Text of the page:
A Familiar Place…

The road runs straight south from the ancient city of Sanliurfa in Turkey (actually “Urfa”– the title is a post- Ataturk designation) to a border, or, in our fraught times, perhaps, a BORDER, like our southern one.

 The land is almost flat, dry, but productive since the dam on the Euphrates, which drowned may old villages, allowed irrigated winter wheat to be grown. The drowned villages have been rebuilt. The people of the countryside are Kurds rather than Anatolians, with a leavening of Arabs near the border.

They are contentious, argumentative, overwhelmingly hospitable (one thing they do is continually roll you cigarettes; once I had one behind each ear I HAD to smoke, but sweet Turkish tobacco is not that bad). They drink endless coffee and not very hidden “raki”, the anise- flavored local vodka. One reason they do not have all that much visible alcohol is not Islamic; booze in Turkey is a state project, which means the Kurds would have to  buy it from a government they do not love, but I ordered and drank it every night in our hotel.

That road runs into Syria about thirty miles south of the city. On the other side… well, go west 40 more miles or so, turn left, and you can watch the seige of Kobani.

The people in Urfa fly pigeons; Turkey is the most pigeon- fancying nation in the world. Urfa is the only city I have stayed in that has large art- photo portraits of pigeons, signed by the photographer, in the lobby of its most prestigious luxury hotel. This one is a Reehani dewlap, with the inked label saying “Urfa Guvercin”– simply “Urfa Pigeon”.

In the countryside, people hunt, with gun and tazi and hawk.

They have flock guardian dogs too, though it is best to get back in the car if they get too close. This one was already starting towards me.

It can be a lot like here. I have often teased people with this next one, asking what part of New Mexico it was taken in. Most think maybe Taos though some go for Rio Arriba county.

There will be more. Strange how knowing a place just a bit makes your perspective so vivid…

Charles Bowden, R.I.P.

“… But I don’t think so”, as he wrote of his old friend Edward Abbey in my favorite of all of his works, Desierto, the closest thing he ever wrote to a nature book. The inscribed flyleaf (double or right click to enlarge) beneath his terrifying later Murder City, is in that book; he had read my old novel manuscript, and was impatient that nobody would publish it… this would be in the nineties. But publishers’ tastes were not as robust as Chuck’s.

If we had lived closer we might have been closer friends, though both of us, he even more than I, needed solitude as well as gregariousness. We talked, but had not seen each other face to face in  a decade or more. As it was, we were admirers and advocates for each other’s work who enjoyed drinking and furious talk and shared tastes in landscape and writing and firearms and even in women. He had an attitude that could be ironic but never cheap. The first time I met him he had a Deadhead skeleton sticker with a rose in its teeth on the left end of his pickup bumper and a sticker that read “Ted Kennedy’s car killed more people than my gun” on the other.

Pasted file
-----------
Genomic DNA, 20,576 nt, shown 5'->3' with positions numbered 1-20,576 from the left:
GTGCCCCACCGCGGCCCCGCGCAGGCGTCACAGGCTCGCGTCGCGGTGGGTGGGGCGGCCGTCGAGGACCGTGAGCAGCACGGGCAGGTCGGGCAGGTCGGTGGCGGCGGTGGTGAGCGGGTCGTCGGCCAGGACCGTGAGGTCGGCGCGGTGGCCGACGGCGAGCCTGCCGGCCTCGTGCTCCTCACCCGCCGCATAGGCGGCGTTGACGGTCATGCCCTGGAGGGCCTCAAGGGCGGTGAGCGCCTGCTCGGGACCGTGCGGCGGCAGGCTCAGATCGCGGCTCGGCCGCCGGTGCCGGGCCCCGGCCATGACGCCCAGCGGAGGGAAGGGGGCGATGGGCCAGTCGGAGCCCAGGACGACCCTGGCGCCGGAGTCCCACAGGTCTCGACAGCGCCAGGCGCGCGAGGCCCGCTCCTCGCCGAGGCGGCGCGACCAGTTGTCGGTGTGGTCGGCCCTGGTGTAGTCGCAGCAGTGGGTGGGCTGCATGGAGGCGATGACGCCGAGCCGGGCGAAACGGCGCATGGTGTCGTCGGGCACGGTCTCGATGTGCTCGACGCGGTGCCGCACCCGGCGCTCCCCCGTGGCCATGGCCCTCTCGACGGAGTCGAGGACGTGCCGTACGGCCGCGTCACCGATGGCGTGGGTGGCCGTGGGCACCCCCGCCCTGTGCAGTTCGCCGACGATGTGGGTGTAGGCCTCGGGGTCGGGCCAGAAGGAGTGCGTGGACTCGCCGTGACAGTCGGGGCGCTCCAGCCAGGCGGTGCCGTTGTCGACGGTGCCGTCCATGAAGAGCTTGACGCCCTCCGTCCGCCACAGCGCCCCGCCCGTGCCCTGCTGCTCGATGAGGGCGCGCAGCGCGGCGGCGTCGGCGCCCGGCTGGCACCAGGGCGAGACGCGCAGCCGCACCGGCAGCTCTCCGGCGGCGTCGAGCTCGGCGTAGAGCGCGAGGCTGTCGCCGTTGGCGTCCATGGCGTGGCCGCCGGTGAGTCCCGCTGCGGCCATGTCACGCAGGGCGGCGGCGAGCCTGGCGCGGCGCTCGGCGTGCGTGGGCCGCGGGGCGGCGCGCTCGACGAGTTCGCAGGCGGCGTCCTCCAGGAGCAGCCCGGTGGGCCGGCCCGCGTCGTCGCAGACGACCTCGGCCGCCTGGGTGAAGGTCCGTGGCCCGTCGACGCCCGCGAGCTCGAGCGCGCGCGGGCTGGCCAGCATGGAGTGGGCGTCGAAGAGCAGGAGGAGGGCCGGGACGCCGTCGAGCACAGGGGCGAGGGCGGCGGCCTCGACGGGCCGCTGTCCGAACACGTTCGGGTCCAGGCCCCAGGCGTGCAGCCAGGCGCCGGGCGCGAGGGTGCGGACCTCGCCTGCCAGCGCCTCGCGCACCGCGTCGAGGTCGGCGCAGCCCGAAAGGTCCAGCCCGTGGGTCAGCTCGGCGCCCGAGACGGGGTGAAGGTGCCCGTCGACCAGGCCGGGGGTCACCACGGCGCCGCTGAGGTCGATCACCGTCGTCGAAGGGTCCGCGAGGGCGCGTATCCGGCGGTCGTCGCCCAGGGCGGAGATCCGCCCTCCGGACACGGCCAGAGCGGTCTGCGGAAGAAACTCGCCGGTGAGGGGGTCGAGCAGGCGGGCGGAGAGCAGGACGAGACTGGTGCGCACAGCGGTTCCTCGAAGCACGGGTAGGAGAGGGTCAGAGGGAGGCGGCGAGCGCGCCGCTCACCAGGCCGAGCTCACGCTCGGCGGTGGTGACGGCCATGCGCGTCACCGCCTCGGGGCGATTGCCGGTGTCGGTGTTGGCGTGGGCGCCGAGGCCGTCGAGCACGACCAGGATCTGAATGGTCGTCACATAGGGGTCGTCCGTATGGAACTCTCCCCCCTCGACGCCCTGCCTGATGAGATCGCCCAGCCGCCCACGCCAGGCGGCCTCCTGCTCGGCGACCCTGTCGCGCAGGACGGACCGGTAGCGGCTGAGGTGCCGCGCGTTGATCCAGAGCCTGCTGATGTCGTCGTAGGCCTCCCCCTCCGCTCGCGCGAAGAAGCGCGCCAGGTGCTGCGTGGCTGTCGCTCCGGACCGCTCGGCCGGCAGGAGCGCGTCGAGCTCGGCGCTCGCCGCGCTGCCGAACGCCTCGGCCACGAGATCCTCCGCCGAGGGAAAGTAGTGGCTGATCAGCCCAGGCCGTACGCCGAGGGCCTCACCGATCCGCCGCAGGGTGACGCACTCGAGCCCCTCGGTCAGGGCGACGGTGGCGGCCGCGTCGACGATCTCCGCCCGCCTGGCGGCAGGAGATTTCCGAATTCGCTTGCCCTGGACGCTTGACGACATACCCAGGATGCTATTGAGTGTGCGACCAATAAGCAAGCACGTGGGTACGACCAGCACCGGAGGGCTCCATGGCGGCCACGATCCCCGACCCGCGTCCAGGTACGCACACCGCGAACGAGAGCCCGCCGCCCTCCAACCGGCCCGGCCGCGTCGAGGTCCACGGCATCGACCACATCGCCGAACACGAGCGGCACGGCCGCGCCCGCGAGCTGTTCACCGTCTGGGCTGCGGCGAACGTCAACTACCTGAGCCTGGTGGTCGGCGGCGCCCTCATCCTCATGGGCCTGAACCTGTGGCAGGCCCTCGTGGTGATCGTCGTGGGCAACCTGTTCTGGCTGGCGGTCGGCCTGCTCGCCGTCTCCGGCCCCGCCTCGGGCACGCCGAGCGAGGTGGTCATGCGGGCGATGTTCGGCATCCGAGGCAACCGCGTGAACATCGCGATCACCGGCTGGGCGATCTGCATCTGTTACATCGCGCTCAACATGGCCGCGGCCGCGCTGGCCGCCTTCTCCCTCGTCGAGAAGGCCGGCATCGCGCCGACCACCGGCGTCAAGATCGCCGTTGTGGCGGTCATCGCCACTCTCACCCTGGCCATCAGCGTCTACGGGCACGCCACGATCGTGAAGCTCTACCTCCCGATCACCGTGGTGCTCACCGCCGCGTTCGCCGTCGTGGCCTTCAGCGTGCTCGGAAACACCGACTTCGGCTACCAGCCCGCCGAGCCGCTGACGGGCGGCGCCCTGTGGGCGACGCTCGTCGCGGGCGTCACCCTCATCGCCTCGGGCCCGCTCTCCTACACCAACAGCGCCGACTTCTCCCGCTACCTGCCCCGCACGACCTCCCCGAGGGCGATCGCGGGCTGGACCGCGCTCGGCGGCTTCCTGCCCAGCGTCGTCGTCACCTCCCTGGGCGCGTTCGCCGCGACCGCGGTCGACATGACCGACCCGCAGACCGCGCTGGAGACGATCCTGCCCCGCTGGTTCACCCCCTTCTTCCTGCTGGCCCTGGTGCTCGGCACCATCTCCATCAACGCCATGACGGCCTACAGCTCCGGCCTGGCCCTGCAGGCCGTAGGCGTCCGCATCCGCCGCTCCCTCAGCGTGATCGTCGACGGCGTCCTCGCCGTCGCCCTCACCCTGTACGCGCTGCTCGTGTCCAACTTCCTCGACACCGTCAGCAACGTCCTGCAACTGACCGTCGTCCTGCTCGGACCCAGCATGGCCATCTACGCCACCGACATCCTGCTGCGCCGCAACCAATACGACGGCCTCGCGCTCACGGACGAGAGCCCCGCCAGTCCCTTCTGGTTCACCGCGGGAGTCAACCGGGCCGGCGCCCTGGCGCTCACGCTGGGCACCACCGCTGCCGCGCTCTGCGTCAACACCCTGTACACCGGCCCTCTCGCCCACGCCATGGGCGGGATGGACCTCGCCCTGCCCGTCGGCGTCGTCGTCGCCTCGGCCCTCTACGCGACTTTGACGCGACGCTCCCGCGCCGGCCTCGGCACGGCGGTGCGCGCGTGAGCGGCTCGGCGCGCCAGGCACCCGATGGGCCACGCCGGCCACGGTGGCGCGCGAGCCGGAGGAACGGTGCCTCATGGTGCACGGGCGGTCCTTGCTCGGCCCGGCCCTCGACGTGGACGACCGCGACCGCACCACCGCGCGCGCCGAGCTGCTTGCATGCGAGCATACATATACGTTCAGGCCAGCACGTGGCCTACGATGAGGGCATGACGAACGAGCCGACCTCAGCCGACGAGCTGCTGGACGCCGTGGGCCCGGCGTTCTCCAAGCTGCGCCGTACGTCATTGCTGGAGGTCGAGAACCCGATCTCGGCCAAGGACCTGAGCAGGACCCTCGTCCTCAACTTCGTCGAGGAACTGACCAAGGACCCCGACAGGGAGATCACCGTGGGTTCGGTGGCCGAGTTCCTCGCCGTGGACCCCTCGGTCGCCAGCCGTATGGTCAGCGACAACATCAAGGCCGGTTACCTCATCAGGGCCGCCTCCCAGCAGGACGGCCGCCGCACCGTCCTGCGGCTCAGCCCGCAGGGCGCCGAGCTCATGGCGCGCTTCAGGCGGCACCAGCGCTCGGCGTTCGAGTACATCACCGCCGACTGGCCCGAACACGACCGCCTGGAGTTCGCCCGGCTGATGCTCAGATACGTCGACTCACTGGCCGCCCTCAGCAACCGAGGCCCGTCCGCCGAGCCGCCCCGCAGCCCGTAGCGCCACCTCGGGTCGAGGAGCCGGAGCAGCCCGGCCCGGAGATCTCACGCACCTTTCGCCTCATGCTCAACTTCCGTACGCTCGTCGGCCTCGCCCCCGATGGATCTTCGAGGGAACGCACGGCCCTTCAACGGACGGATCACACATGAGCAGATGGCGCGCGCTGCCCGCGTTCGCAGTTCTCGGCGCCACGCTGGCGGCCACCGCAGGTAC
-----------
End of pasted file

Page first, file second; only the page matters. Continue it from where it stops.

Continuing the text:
(Re his partisanship, a letter dated 27 Sept 2000 : “I press Querencia on perfect strangers. I am a missionary at heart.”)

Another taste from another old letter: “I bought something the Italians call a superautomatic which grinds the beans, tamps them down, shoots one or two shots through them, and then tamps down the grounds– yes, I am lazy… soon, the process should be as swift as jabbing a needle into my arm… And like your  weaponry it is something I can ill afford but apparently there is nothing to be done about it.”

He ventured into places where armed police and even the Mexican army stayed out, blew the lid off the most brutal yet ignored crimes, interviewed 17 year old assassins and serenely corrupt politicians, wrote essays about the innocence and deadly beauty of rattlers and mountain lions. I always feared that he would be hunted down by the cartels, but hoped he would go on one of his long walkabouts in the desert that refreshed his soul, at about 93. Instead he apparently died in his sleep yesterday at 69 in his Las Cruces home. Weirdly, I had begun his last book, Some of the Dead are Still Breathing,  just the day before, and intended to write to him, rather than write his obituary, tonight.

Update: his friend Jack Dykinga does a much better, and darkly hilarious, version here. HT to Jonathan Hanson.